On appeal from the Camden City District Court.
For the defendants-appellants, Carlton W. Rowand.
For the plaintiff-respondent, Albert B. Melnik.
Before Justices Bodine, Heher and Perskie.
The opinion of the court was delivered by
BODINE, J. Husband and wife entered into a contract to purchase land on installments. When the contract was partly performed, the wife died. The land company presented a claim to her executors for the balance of the entire purchase price pursuant to N.J.S.A. 3:25-5. Such claim not being honored, suit was brought against the executors, in order to recover the amount due from her estate. A second count in the complaint was laid against her husband for the installments due from the last payment to the time of the institution of suit. The rule for judgment, so far as pertinent, was as follows: "It is ordered that judgment be entered for the plaintiff against the defendants, Frederick G. Myers,
George Hepburn Schell and LeRoy John Myers, executors of the estate of Bertha Myers, deceased, in the sum of $472.94" (the total amount due) "besides interest from November 15th, 1941, or a grand total of $473.74, besides costs, and against the defendant, Frederick G. Myers, individually in the sum of $363.94, with interest, making a total of $364.74" (the amount due to date), "besides costs, payment of the larger judgment to be satisfaction also of the smaller judgment."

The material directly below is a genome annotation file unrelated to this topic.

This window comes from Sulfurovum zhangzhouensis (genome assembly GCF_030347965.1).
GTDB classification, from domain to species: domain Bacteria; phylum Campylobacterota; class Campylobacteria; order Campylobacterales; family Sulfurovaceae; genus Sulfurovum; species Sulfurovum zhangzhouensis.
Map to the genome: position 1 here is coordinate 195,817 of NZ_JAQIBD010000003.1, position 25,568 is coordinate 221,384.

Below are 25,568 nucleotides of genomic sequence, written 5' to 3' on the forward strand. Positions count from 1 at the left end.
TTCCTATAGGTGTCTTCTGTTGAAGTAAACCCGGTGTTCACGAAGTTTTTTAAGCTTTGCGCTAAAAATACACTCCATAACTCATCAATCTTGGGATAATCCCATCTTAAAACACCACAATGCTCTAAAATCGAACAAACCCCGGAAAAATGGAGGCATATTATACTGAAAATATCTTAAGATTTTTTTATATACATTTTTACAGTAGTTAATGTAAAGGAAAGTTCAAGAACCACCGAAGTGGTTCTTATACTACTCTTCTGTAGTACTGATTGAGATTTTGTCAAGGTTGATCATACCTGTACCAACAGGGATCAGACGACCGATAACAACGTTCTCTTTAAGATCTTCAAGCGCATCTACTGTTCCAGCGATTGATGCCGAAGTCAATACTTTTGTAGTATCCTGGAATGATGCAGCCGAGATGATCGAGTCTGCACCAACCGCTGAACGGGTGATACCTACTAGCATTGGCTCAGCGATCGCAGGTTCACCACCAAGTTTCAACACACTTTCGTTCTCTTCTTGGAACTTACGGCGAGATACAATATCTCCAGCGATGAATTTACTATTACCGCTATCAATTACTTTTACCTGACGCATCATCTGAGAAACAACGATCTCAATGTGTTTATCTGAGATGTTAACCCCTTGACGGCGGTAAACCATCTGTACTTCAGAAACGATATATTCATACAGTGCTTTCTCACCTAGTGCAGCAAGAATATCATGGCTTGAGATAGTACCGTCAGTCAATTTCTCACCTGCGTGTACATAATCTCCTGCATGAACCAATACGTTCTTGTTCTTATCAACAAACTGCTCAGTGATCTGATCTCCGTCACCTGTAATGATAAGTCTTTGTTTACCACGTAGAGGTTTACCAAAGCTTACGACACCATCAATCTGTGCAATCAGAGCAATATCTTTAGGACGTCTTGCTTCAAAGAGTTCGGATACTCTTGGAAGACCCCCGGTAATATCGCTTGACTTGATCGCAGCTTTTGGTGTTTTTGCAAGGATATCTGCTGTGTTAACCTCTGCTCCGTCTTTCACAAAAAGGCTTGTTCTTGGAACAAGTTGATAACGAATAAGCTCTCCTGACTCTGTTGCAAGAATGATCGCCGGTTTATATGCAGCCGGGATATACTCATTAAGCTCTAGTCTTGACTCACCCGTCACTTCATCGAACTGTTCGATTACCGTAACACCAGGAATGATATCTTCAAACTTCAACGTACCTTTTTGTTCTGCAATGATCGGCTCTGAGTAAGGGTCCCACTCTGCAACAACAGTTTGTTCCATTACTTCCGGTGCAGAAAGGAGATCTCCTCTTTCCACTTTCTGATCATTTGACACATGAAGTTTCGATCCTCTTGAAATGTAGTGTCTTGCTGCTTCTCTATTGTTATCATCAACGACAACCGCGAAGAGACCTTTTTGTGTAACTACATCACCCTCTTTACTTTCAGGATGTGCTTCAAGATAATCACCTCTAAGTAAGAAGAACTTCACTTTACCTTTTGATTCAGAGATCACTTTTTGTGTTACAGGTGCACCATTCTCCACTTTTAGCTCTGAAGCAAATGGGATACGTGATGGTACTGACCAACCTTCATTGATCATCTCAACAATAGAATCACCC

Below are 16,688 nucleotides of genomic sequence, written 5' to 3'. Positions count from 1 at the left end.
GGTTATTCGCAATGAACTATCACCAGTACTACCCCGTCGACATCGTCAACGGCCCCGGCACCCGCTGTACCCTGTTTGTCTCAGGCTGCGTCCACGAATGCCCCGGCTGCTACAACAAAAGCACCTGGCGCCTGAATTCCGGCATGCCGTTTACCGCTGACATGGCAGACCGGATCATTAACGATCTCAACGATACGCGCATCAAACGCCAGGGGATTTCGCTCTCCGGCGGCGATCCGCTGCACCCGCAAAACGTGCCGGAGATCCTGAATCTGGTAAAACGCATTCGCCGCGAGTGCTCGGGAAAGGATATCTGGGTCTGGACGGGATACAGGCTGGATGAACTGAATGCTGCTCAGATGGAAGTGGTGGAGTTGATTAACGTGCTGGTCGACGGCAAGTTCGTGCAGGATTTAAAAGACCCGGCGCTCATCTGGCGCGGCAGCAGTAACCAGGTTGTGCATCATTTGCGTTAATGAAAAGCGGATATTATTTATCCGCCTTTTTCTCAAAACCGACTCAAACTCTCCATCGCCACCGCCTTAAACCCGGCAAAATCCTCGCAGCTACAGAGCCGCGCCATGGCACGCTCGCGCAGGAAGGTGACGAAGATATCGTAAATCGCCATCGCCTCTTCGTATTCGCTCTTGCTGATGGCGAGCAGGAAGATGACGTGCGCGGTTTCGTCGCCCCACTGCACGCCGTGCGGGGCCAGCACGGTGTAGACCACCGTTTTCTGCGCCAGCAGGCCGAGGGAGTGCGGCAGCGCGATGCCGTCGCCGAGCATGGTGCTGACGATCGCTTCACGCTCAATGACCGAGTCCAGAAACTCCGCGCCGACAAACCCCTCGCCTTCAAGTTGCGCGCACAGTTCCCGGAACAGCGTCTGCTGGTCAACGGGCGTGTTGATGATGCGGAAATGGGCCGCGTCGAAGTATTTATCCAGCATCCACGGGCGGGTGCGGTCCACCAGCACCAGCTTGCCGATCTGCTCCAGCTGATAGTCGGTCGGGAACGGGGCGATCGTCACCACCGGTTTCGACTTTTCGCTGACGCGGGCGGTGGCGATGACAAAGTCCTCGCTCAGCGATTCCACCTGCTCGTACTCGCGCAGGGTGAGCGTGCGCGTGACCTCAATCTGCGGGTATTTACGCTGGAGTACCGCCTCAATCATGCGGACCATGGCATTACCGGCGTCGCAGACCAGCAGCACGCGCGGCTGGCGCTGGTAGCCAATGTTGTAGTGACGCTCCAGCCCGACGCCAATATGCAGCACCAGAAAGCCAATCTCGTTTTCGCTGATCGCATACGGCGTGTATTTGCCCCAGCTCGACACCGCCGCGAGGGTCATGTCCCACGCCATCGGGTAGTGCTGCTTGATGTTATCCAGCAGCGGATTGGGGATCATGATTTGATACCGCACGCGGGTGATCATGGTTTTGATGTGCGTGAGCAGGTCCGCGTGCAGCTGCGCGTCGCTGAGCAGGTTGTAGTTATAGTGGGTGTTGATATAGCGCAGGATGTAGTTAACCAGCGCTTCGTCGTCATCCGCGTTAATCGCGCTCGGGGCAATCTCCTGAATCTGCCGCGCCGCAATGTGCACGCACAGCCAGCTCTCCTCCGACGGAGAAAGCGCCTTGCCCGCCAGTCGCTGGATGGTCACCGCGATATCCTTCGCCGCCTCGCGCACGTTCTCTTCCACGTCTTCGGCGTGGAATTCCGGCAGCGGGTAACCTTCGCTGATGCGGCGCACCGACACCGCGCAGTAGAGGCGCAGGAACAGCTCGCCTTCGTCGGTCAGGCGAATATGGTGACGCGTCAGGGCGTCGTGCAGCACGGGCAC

There was no tender of a deed before action brought, the reason given being that the wife's executors were not entitled to the same and that the husband had not performed. However, if the wife's executors paid the judgment so that there was full performance the other tenant by the entirety would be entitled to a deed. None having been tendered recourse to another tribunal would be necessary. The plaintiff having elected to sue at law a tender of a conveyance was a condition precedent to recovery. Corby v. Ward, 112 N.J.L. 489.
The judgment against the executors of Mrs. Myers' estate must be reversed.
As to the defendant Myers, no tender was necessary because full payment was not and could not then be sought. Biddle v. Coryell, 18 N.J.L. 377. The land company is not limited in damages to the difference between the contract price and the value of the land. The vendor of land is not obliged to sell and sue the vendee for the difference in value, but if installments are due may sue in debt for them. Corby v. Ward, supra. The company was not precluded from so doing by the forfeiture clause contained in the contract in suit. A party to a contract cannot take advantage of his own wrong.
In Nolan v. Kirchner, 98 N.J. Eq. 452, Vice-Chancellor Leaming said: "the general view is that the primary object Leaming said: "The general view is that the primary object of contracts of this nature is deemed to be performance, not non-performance, and it is not to be presumed that stipulated damages for non-performance is ...